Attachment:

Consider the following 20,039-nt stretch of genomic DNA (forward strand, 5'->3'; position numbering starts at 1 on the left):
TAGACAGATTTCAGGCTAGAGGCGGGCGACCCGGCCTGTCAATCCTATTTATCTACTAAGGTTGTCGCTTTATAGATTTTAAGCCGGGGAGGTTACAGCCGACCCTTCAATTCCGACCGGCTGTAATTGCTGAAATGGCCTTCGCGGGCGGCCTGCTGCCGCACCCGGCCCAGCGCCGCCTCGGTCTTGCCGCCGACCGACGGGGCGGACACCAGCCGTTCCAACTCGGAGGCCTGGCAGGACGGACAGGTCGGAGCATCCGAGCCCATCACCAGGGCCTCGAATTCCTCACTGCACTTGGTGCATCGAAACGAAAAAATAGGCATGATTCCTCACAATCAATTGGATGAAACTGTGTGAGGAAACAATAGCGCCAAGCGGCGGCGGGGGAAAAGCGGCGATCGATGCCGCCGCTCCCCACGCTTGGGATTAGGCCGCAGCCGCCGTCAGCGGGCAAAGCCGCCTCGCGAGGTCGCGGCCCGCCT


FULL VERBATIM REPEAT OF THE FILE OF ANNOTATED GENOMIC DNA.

Consider the following 20,039-nt stretch of genomic DNA (forward strand, 5'->3'; position numbering starts at 1 on the left):
TAGACAGATTTCAGGCTAGAGGCGGGCGACCCGGCCTGTCAATCCTATTTATCTACTAAGGTTGTCGCTTTATAGATTTTAAGCCGGGGAGGTTACAGCCGACCCTTCAATTCCGACCGGCTGTAATTGCTGAAATGGCCTTCGCGGGCGGCCTGCTGCCGCACCCGGCCCAGCGCCGCCTCGGTCTTGCCGCCGACCGACGGGGCGGACACCAGCCGTTCCAACTCGGAGGCCTGGCAGGACGGACAGGTCGGAGCATCCGAGCCCATCACCAGGGCCTCGAATTCCTCACTGCACTTGGTGCATCGAAACGAAAAAATAGGCATGATTCCTCACAATCAATTGGATGAAACTGTGTGAGGAAACAATAGCGCCAAGCGGCGGCGGGGGAAAAGCGGCGATCGATGCCGCCGCTCCCCACGCTTGGGATTAGGCCGCAGCCGCCGTCAGCGGGCAAAGCCGCCTCGCGAGGTCGCGGCCCGCCT